The Building of the Horse #4

in #art4 years ago

Greetings fellow humans,

Yet again, I bring you a new installment of the adventures of the building of the Horse. Rearing Horse is my upcoming kinetic sculpture for Burning Man 2018. It is made possible in part by a grant from Burning Man Arts Foundation.

In the last post, I was gearing up to move the Horse outside so that I could continue building it upward. This week I started by making that move.


To set up the horse frame, the first step is to attach the kickstand to the spine frame.


The kickstand supports the spine during lifting, and holds it in place while the bolts are installed.

The kickstand then folds into the body.

The neck frame has a front and rear framework, which will later be mechanized to move the head back and forth.

The front legs will have a kicking motion when they are finished, so with no linkages to support them they hang down, making the Horse look depressed.


I wired the legs into place so that I could get a good idea how the piece was going to look when it was more filled out.


Filling in the head is much easier once you get a few of the key features located. The rear jaw structure, eyes, nostrils, mouth and ears make it pretty easy to visualize the rest of the head and fill it in. At this point the square tube on the top of the face and the ears in the next picture are just place holders until I can find better parts for those positions.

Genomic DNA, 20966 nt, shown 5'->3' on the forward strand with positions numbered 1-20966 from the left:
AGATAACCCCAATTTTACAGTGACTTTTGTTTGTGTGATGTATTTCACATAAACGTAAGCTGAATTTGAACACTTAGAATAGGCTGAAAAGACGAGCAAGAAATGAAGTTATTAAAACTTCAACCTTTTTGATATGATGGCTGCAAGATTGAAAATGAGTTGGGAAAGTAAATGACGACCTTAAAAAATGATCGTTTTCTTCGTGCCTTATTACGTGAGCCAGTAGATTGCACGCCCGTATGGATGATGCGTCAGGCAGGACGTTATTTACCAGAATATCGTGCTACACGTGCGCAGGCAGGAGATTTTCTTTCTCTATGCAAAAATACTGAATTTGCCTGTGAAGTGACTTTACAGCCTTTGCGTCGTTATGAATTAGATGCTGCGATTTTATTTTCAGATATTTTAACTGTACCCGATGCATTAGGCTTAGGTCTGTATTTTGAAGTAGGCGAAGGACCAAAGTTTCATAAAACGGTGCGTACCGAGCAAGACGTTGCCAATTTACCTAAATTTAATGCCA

The frame is starting to look quite a bit like a horse! Next week I should be able to fill out the head a bit more, and manke some good progress on the mechanical systems in the neck and front legs.

Thanks for reading! Check in next week for another update.

Previous update links:


Decades ago I had a friend who built life-size horses with a framework of rebar and then wove branches over it, setting it out in the field on her farm in Alberta. They looked stunningly alive, more so than if they were done in great detail with other materials. This inspired another fellow student to also weld a life-size horse entirely out of old car bumpers.

Cool! Any Pics?

unfortunately, no. Before the age of digital, I may have had anlog photos, but I don't even have much of my own early work recorded. Albums got lost in the moves.

Have you done other horses before? Reminds me of a horse I saw in ithaca, ny

I have, but only small ones. I will not be the first person to make a horse out of junk. But I can do my take on junk horses, so I have that going for me.